Wednesday, November 12, 2003
The Hood River City Council has stopped work on an ordinance for mixed-use zoning of the waterfront until some key questions can be answered.
The elected body is hoping to find a “compromise” that will grant voter demand for a large park without bringing legal liability for the downzoning of property. Officials are also pondering whether to propose a bond levy that will ask city taxpayers to pay for development of green space and public facilities.
“I don’t think the citizens intended to pass a policy that would result in the city being liable for takings,” said Councilor Charles Haynie. “Somebody’s got to put up a bond issue and then the rubber will meet the road.”
On Monday, council members said they had clearly heard the strong message delivered by voters in last week’s passage of Measure 14-16. The ballot initiative brought out 54 percent of the 2,970 registered voters living within the city limits. The park proposal sponsored by the Citizens for Responsible Waterfront Development was favored by a 67 percent margin, with 1,081 voters in support and 522 opposed. The new policy requires the city to establish a public park on land owned by the Port of Hood River from the riverside jetty known as the Hook to the site referred to as the Boat Basin and from the water’s edge to the centerline of Portway Avenue. The first hearing on the Columbia River Mixed-Use Ordinance was slated to take place at the Nov. 10 meeting but was stopped by the council’s action. The City Planning Commission had recommended at least a six-acre park and the council felt that proposal came close to meeting the citizens’ request.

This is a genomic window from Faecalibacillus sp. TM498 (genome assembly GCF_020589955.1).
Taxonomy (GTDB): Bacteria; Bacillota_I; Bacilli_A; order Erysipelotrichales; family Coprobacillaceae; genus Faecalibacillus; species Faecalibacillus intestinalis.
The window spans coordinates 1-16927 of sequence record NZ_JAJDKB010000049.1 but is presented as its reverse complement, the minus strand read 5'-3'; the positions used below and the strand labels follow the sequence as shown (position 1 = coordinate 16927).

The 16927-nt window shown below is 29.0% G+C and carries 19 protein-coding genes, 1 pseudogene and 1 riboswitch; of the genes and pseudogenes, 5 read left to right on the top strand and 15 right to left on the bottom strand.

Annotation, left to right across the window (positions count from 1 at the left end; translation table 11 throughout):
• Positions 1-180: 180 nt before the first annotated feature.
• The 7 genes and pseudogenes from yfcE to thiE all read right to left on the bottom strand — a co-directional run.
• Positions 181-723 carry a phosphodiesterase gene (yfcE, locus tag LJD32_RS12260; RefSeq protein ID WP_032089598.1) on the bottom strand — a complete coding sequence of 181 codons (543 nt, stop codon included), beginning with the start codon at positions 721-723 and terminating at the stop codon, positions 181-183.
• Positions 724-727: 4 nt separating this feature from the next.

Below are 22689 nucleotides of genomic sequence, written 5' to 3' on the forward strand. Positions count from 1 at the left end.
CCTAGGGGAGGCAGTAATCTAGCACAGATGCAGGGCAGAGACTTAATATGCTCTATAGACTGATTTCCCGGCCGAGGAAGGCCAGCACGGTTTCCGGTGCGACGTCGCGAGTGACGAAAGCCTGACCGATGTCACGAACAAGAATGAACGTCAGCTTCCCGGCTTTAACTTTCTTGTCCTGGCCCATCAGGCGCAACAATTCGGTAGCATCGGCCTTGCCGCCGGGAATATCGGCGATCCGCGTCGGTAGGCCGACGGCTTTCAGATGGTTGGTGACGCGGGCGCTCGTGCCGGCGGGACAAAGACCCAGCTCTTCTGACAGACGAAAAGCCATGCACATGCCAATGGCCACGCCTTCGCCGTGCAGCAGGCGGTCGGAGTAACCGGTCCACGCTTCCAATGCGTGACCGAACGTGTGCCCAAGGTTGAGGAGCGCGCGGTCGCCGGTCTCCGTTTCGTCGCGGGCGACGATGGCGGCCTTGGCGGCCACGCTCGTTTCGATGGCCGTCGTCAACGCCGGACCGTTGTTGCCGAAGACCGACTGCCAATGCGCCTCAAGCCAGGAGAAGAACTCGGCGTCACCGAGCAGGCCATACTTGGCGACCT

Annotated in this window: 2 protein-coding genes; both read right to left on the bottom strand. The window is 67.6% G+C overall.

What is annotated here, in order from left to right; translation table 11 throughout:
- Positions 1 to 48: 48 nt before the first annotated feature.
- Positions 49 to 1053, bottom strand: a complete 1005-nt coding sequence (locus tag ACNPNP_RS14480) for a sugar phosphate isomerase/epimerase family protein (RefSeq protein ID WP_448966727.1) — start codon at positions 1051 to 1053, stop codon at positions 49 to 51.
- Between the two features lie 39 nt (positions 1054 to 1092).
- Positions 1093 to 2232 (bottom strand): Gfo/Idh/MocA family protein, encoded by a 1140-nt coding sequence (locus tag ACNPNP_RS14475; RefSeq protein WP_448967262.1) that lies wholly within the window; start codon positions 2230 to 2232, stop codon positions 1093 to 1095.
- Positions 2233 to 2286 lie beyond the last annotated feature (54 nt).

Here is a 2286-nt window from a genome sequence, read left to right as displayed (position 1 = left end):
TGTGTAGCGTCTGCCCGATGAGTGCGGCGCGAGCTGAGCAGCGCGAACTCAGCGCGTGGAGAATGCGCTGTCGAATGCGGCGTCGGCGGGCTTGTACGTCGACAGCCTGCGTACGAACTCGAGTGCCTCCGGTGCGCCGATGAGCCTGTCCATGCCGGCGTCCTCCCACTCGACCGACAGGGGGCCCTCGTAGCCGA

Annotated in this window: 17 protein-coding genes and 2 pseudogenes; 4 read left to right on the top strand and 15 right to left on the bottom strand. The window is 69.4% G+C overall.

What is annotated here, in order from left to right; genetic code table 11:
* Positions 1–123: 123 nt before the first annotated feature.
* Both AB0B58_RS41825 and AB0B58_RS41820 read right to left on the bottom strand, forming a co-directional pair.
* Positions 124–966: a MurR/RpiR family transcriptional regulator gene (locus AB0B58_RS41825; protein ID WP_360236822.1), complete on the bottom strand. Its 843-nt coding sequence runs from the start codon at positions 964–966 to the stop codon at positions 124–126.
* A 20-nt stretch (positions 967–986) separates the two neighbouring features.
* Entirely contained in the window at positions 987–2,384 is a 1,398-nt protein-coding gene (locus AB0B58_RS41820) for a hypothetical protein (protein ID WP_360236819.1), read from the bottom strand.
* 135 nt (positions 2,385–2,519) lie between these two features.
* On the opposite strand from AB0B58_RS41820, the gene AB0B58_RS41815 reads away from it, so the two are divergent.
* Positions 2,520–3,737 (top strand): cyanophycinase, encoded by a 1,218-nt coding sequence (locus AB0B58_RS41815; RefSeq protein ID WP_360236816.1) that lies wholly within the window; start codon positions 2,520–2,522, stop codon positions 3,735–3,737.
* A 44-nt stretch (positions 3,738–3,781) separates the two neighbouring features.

“Maybe we can ‘tweak’ it (ordinance) enough to somehow comply with the intent of the referendum. I don’t know if that’s possible but I think there’s been a lot of work done by a lot of people on this ordinance and it just seems to be a shame to throw it all away,” said Lynn Guenther, city manager.
For the past three years, Mayor Paul Cummings and Councilors Linda Rouches and Haynie have worked with port officials on a joint waterfront task force. Their goal was to facilitate a working relationship between the two agencies that would prevent a reoccurrence of conflicts over zoning that surfaced during a previous planning effort that began in 1994 and was tabled in 1999.
“Now, instead of having some development down there in two to three years it could be a decade before we get anything going again,” said Cummings.